A few weeks ago, there was an election in Ferguson, Mo., the result of which was to treble the number of African Americans on that unhappy suburb’s city council. This was greeted in some corners with optimism — now, at last, the city’s black residents would have a chance to see to securing their own interests. This optimism flies in the face of evidence near — St. Louis — and far — Baltimore, Detroit, Philadelphia, Cleveland, Atlanta, Los Angeles, San Francisco . . .
St. Louis has not had a Republican mayor since the 1940s, and in its most recent elections for the board of aldermen there was no Republican in the majority of the contests; the city is overwhelmingly Democratic, effectively a single-party political monopoly from its schools to its police department. Baltimore has seen two Republicans sit in the mayor’s office since the 1920s — and none since the 1960s. Like St. Louis, it is effectively a single-party political monopoly from its schools to its police department. Philadelphia has not elected a Republican mayor since 1948. The last Republican to be elected mayor of Detroit was congratulated on his victory by President Eisenhower. Atlanta, a city so corrupt that its public schools are organized as a criminal conspiracy against its children, last had a Republican mayor in the 19th century. Its municipal elections are officially nonpartisan, but the last Republican to run in Atlanta’s 13th congressional district did not manage to secure even 30 percent of the vote; Atlanta is effectively a single-party political monopoly from its schools to its police department.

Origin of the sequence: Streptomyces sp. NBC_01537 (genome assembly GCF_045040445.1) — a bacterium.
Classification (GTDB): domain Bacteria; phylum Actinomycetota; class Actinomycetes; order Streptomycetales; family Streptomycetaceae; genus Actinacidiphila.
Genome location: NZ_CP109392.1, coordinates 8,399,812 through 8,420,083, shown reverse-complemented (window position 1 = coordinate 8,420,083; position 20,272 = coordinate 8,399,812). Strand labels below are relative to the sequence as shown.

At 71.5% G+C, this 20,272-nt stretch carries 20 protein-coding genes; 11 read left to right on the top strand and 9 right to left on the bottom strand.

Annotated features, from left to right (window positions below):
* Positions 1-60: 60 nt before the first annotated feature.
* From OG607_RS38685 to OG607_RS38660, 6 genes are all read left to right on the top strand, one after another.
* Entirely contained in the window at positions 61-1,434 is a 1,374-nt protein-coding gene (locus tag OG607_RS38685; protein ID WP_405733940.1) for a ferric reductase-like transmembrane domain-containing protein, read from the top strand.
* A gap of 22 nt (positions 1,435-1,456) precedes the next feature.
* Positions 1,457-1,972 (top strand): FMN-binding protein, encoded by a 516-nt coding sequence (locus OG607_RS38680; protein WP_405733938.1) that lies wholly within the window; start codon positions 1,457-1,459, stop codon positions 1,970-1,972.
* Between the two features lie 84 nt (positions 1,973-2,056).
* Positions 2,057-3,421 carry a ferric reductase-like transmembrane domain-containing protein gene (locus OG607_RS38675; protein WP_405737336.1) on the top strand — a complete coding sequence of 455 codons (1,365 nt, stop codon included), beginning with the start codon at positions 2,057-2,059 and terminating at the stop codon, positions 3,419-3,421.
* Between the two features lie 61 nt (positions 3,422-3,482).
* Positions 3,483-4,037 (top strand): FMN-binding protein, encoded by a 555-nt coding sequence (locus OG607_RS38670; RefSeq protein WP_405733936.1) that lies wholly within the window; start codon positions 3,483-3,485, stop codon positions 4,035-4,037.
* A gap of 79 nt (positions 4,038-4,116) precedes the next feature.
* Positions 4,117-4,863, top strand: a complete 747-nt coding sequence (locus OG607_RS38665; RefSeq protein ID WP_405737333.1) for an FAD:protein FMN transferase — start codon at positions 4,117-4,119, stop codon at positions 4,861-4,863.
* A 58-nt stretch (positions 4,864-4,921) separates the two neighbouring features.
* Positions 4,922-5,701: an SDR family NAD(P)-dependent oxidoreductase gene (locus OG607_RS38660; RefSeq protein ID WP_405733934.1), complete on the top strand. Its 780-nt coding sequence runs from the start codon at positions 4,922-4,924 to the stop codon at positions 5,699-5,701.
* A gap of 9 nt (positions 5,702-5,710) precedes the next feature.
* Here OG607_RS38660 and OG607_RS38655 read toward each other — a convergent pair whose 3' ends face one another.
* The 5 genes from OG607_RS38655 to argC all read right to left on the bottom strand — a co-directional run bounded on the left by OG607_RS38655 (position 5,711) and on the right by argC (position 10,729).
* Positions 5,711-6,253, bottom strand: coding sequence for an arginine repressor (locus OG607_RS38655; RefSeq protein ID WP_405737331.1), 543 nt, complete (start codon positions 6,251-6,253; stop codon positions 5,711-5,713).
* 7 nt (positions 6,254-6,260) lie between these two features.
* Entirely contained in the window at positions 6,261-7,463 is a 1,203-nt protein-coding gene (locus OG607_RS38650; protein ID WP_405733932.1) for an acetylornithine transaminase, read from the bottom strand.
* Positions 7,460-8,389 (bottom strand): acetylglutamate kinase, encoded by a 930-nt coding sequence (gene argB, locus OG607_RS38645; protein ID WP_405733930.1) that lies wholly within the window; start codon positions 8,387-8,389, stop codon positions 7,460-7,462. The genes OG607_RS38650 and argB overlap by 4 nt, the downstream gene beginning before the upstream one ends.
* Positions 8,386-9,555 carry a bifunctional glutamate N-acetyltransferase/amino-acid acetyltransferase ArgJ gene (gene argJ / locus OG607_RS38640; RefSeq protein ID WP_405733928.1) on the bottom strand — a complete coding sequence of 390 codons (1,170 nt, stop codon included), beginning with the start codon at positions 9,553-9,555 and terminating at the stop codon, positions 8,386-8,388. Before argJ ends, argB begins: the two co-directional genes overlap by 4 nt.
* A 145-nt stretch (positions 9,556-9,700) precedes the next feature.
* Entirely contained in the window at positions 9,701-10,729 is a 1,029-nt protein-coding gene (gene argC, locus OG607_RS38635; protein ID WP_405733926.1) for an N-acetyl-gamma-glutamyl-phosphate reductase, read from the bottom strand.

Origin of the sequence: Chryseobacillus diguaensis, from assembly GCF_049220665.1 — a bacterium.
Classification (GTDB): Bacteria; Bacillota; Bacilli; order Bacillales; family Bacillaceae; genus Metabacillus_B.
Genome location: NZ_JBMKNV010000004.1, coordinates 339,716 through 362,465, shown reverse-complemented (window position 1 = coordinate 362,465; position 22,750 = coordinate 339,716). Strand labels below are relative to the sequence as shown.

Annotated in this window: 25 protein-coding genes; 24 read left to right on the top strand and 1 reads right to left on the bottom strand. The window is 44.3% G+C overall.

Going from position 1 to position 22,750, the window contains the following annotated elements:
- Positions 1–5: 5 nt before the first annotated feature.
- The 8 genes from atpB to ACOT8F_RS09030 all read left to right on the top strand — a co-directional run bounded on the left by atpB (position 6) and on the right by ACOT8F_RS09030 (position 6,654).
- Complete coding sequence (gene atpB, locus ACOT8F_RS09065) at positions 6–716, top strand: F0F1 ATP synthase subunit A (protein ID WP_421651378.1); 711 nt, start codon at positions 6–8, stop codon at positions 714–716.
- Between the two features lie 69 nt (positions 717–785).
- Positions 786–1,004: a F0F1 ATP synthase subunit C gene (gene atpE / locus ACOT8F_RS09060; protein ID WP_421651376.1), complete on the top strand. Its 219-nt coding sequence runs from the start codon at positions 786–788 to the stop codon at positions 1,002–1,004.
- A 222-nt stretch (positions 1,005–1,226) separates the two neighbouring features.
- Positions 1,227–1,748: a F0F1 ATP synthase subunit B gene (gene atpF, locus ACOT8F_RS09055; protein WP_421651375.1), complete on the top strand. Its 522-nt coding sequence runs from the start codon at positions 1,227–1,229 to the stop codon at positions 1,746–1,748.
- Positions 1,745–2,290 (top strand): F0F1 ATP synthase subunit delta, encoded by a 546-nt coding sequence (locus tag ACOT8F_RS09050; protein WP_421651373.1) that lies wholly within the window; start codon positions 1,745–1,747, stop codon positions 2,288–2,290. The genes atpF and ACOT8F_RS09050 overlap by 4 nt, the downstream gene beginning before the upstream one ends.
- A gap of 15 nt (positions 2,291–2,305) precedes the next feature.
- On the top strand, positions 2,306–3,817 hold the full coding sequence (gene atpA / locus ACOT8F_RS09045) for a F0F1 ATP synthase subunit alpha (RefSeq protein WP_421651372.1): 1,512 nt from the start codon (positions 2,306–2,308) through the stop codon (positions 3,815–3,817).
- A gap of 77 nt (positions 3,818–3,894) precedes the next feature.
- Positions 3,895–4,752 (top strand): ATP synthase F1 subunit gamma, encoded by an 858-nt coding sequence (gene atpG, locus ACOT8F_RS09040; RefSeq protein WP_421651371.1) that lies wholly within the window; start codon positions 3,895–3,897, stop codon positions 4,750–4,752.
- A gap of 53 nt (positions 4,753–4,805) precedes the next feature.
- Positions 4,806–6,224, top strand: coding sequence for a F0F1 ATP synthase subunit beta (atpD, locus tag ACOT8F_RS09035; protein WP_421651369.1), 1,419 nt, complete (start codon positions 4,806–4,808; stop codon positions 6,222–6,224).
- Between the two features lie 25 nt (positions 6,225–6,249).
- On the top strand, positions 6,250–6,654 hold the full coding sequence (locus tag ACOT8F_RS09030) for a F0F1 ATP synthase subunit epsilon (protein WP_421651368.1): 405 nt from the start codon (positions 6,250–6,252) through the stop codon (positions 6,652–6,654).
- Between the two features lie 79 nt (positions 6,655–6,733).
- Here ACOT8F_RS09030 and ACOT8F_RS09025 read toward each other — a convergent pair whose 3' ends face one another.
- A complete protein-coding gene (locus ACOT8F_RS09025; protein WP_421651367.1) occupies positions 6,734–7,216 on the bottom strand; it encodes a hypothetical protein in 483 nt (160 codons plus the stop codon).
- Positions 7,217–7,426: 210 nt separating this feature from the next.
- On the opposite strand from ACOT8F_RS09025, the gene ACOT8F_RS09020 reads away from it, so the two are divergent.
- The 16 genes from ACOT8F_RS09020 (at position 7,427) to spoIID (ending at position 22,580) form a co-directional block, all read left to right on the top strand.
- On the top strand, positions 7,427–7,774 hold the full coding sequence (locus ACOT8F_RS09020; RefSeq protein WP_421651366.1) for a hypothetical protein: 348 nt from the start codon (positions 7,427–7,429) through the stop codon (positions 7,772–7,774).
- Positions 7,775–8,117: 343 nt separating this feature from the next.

American cities are by and large Democratic-party monopolies, monopolies generally dominated by the so-called progressive wing of the party. The results have been catastrophic, and not only in poor black cities such as Baltimore and Detroit.
But most marked there. If Detroit has lost almost two-thirds of its population in the last 65 years (a percentage point a year), Baltimore is its little brother. It has lost a third of its population, from 950,000 in 1950 to just over 620,000 today, and from 6th largest city to 26th. We blame the decline of the auto industry for Detroit (well, some do), but what’s Baltimore’s excuse? Democrats. Up and down the country, east and west, Democrat fingerprints are all over the crime scenes.
No Republican, and certainly no conservative, has left so much as a thumbprint on the public institutions of Baltimore in a generation. Baltimore’s police department is, like Detroit’s economy and Atlanta’s schools, the product of the progressive wing of the Democratic party enabled in no small part by black identity politics. This is entirely a left-wing project, and a Democratic-party project.
When will the Left be held to account for the brutality in Baltimore — brutality for which it bears a measure of responsibility on both sides? There aren’t any Republicans out there cheering on the looters, and there aren’t any Republicans exercising real political power over the police or other municipal institutions in Baltimore. Community-organizer — a wretched term — Adam Jackson declared that in Baltimore “the Democrats and the Republicans have both failed.” Really? Which Republicans? Ulysses S. Grant? Unless I’m reading the charts wrong, the Baltimore city council is 100 percent Democratic.
I’m not a Republican because I don’t want to belong to any group that would have someone like me as a member. But I am a conservative (converted). More and more I come to appreciate the wisdom of Margaret Thatcher: the facts of life are conservative.